Dynamic distortion calibration using a diffracting pupil: High precision astrometry laboratory demonstration for exoplanet detection

Eduardo A. Bendek, S. Mark Ammons, Harish Shankar, Olivier Guyon

Research output: Chapter in Book/Report/Conference proceedingConference contribution

4 Citations (Scopus)

Abstract

Detection of earth-size exoplanets using the astrometric signal of the host star requires sub microarcsecond measurement precision. One major challenge in achieving this precision using a medium-size (<2-m) space telescope is the calibration of dynamic distortions. The researchers propose a diffractive pupil technique that uses an array of approximately 50um dots on the primary mirror that generate polychromatic diffraction spikes in the focal plane. The diffraction spikes encode optical distortions in the optical system and may be used to calibrate astrometric measurements. This concept can be used simultaneously with coronagraphy for exhaustive characterization of exoplanets (mass, spectra, orbit). At the University of Arizona, a high precision astrometry laboratory is being developed to demonstrate the capabilities of this diffractive pupil concept. The researchers aim to achieve 10 μas single-axis precision in the laboratory, simulating 0.14 μas precision on a 1.4 m space telescope. This paper describes this laboratory and presents the data and results obtained so far.

Original languageEnglish (US)
Title of host publicationProceedings of SPIE - The International Society for Optical Engineering
Volume8151
DOIs
StatePublished - 2011
EventTechniques and Instrumentation for Detection of Exoplanets V - San Diego, CA, United States
Duration: Aug 23 2011Aug 24 2011

Other

OtherTechniques and Instrumentation for Detection of Exoplanets V
CountryUnited States
CitySan Diego, CA
Period8/23/118/24/11

Fingerprint

Astrometry
planet detection
Exoplanets
astrometry
pupils
Space telescopes
Calibration
Demonstrations
Diffraction
Space Telescope
extrasolar planets
Spike
spikes
Optical systems
Stars
Coronagraphy
telescopes
Mirrors
Orbits
Earth (planet)

Keywords

  • Diffractive pupil
  • Distortion
  • exoplanet detection
  • high precision astrometry

ASJC Scopus subject areas

  • Applied Mathematics
  • Computer Science Applications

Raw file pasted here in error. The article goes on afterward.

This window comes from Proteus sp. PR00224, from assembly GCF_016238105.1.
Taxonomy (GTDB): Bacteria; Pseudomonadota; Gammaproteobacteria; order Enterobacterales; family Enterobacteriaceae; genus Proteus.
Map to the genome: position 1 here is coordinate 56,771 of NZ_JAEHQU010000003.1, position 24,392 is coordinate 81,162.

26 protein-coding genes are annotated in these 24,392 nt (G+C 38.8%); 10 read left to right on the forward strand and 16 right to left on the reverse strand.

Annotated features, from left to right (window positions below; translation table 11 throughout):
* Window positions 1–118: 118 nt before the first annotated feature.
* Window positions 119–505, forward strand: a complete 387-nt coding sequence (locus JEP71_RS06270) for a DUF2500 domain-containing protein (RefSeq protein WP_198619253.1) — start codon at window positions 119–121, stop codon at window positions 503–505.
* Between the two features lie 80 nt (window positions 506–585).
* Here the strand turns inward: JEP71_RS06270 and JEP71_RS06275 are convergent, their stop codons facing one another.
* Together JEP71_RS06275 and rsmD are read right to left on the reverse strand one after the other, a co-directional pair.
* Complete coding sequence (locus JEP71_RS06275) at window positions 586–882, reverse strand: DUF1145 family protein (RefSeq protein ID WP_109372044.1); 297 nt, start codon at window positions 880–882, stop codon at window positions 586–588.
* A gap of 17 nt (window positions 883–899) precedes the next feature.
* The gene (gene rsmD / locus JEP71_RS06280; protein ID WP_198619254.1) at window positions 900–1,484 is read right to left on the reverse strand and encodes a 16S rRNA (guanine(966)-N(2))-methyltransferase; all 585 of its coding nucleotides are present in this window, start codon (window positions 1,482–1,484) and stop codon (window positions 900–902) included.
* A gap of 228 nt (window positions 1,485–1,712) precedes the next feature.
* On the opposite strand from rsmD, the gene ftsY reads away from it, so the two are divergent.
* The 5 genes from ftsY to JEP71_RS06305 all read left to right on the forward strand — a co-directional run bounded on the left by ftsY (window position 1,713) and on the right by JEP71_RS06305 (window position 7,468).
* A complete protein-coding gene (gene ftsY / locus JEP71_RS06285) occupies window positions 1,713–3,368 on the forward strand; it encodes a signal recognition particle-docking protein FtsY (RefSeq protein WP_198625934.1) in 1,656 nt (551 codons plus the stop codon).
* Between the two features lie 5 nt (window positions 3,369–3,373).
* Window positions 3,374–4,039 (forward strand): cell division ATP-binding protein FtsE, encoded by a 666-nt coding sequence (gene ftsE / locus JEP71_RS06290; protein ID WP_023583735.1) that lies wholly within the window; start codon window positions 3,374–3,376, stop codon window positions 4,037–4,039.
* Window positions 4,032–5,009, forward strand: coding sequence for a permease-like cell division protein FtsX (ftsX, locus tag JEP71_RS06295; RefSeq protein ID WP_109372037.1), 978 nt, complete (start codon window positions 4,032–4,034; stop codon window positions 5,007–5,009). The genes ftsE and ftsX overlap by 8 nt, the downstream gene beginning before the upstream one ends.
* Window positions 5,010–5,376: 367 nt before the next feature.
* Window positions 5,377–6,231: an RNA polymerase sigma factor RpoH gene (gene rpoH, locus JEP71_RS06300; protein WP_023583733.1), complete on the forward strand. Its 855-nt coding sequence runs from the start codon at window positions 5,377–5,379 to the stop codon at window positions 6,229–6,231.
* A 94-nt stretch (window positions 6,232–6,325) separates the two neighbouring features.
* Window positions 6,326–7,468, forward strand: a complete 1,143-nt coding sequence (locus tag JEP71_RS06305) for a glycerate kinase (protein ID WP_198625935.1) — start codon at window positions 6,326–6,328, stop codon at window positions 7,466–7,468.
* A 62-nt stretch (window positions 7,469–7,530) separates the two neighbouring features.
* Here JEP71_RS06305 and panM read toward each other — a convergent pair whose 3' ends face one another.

• Electrical and Electronic Engineering
  • Electronic, Optical and Magnetic Materials
  • Condensed Matter Physics

Cite this

Bendek, E. A., Ammons, S. M., Shankar, H., & Guyon, O. (2011). Dynamic distortion calibration using a diffracting pupil: High precision astrometry laboratory demonstration for exoplanet detection. In Proceedings of SPIE - The International Society for Optical Engineering (Vol. 8151). [81510U] https://doi.org/10.1117/12.893130

Dynamic distortion calibration using a diffracting pupil : High precision astrometry laboratory demonstration for exoplanet detection. / Bendek, Eduardo A.; Ammons, S. Mark; Shankar, Harish; Guyon, Olivier.

Proceedings of SPIE - The International Society for Optical Engineering. Vol. 8151 2011. 81510U.

Research output: Chapter in Book/Report/Conference proceedingConference contribution

Bendek, EA, Ammons, SM, Shankar, H & Guyon, O 2011, Dynamic distortion calibration using a diffracting pupil: High precision astrometry laboratory demonstration for exoplanet detection. in Proceedings of SPIE - The International Society for Optical Engineering. vol. 8151, 81510U, Techniques and Instrumentation for Detection of Exoplanets V, San Diego, CA, United States, 8/23/11. https://doi.org/10.1117/12.893130
Bendek EA, Ammons SM, Shankar H, Guyon O. Dynamic distortion calibration using a diffracting pupil: High precision astrometry laboratory demonstration for exoplanet detection. In Proceedings of SPIE - The International Society for Optical Engineering. Vol. 8151. 2011. 81510U https://doi.org/10.1117/12.893130
Bendek, Eduardo A. ; Ammons, S. Mark ; Shankar, Harish ; Guyon, Olivier. / Dynamic distortion calibration using a diffracting pupil : High precision astrometry laboratory demonstration for exoplanet detection. Proceedings of SPIE - The International Society for Optical Engineering. Vol. 8151 2011.
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